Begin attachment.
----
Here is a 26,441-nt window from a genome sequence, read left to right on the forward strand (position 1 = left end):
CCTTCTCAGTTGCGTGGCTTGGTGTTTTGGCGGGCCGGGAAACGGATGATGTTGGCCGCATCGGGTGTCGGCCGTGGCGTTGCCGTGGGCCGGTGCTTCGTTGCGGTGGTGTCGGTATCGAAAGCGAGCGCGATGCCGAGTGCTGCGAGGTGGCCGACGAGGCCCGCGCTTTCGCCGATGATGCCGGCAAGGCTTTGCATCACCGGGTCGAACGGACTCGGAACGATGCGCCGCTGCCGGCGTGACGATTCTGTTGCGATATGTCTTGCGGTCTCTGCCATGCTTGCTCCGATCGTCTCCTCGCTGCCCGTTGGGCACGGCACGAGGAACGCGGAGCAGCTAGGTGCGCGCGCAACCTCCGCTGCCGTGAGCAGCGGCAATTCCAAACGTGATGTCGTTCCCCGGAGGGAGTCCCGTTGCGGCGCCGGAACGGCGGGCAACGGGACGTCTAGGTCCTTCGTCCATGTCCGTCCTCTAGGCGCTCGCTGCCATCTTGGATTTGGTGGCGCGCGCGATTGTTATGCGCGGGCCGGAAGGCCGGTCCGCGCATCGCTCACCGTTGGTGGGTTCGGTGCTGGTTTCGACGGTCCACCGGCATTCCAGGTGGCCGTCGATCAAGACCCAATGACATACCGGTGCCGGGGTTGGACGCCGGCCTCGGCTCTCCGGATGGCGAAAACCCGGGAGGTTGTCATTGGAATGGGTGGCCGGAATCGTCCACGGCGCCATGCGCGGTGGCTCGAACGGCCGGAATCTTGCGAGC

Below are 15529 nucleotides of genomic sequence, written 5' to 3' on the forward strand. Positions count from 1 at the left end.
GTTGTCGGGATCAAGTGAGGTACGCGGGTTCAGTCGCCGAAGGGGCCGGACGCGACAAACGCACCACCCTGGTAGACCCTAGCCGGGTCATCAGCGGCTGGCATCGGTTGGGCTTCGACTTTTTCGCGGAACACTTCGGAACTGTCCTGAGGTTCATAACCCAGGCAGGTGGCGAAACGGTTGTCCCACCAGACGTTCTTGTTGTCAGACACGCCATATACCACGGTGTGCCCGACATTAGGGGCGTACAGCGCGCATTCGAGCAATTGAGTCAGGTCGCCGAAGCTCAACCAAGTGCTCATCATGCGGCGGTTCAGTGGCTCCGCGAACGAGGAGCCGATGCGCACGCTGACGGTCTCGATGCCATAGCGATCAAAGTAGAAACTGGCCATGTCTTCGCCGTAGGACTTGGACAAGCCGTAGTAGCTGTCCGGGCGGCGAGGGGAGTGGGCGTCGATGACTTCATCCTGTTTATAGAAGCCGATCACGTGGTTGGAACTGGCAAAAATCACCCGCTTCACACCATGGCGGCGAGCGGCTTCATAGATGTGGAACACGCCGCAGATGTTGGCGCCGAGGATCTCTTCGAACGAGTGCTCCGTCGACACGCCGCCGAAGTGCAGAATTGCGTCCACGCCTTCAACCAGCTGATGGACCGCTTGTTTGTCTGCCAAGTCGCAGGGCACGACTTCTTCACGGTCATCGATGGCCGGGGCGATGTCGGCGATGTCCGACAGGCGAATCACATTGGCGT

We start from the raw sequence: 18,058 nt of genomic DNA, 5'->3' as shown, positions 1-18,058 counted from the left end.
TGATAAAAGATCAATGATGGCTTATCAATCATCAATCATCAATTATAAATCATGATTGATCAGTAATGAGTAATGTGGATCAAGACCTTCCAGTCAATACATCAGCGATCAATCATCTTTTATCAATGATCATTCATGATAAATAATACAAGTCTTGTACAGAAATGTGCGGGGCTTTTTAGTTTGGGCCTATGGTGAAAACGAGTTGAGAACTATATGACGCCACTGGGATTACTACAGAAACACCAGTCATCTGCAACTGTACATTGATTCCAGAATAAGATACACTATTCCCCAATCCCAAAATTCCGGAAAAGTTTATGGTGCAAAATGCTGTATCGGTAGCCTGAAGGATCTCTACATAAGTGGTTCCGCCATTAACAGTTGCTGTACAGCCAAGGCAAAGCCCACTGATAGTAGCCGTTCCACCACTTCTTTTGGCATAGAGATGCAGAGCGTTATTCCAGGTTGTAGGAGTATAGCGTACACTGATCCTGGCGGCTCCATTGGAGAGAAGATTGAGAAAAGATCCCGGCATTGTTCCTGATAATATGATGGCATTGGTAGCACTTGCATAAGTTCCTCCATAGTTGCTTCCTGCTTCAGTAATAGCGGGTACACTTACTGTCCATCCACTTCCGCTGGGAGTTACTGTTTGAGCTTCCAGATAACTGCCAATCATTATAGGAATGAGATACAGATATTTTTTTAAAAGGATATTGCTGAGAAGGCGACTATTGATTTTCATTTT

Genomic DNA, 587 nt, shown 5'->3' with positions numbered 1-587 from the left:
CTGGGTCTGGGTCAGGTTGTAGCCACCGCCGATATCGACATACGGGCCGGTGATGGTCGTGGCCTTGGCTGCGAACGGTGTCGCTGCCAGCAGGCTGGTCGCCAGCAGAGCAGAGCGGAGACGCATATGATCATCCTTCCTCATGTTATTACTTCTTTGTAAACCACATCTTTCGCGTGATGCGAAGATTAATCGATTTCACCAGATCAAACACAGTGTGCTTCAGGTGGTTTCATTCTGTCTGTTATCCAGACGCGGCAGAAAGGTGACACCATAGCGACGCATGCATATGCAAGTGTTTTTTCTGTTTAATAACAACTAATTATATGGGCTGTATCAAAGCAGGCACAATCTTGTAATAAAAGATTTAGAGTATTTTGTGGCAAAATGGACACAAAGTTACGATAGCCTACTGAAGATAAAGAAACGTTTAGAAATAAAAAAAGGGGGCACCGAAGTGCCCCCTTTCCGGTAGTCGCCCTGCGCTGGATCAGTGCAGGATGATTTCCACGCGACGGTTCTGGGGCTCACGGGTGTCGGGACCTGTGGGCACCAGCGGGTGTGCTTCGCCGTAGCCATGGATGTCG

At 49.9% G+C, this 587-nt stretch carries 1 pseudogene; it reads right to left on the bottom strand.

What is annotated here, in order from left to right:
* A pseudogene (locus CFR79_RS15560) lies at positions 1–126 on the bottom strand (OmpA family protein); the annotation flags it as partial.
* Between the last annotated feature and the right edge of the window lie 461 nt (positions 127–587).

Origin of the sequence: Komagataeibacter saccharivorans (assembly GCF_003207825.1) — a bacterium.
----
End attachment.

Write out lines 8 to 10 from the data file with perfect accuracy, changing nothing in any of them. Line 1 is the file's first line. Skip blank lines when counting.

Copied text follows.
CTGGGTCTGGGTCAGGTTGTAGCCACCGCCGATATCGACATACGGGCCGGTGATGGTCGTGGCCTTGGCTGCGAACGGTGTCGCTGCCAGCAGGCTGGTCGCCAGCAGAGCAGAGCGGAGACGCATATGATCATCCTTCCTCATGTTATTACTTCTTTGTAAACCACATCTTTCGCGTGATGCGAAGATTAATCGATTTCACCAGATCAAACACAGTGTGCTTCAGGTGGTTTCATTCTGTCTGTTATCCAGACGCGGCAGAAAGGTGACACCATAGCGACGCATGCATATGCAAGTGTTTTTTCTGTTTAATAACAACTAATTATATGGGCTGTATCAAAGCAGGCACAATCTTGTAATAAAAGATTTAGAGTATTTTGTGGCAAAATGGACACAAAGTTACGATAGCCTACTGAAGATAAAGAAACGTTTAGAAATAAAAAAAGGGGGCACCGAAGTGCCCCCTTTCCGGTAGTCGCCCTGCGCTGGATCAGTGCAGGATGATTTCCACGCGACGGTTCTGGGGCTCACGGGTGTCGGGACCTGTGGGCACCAGCGGGTGTGCTTCGCCGTAGCCATGGATGTCG

At 49.9% G+C, this 587-nt stretch carries 1 pseudogene; it reads right to left on the bottom strand.

What is annotated here, in order from left to right: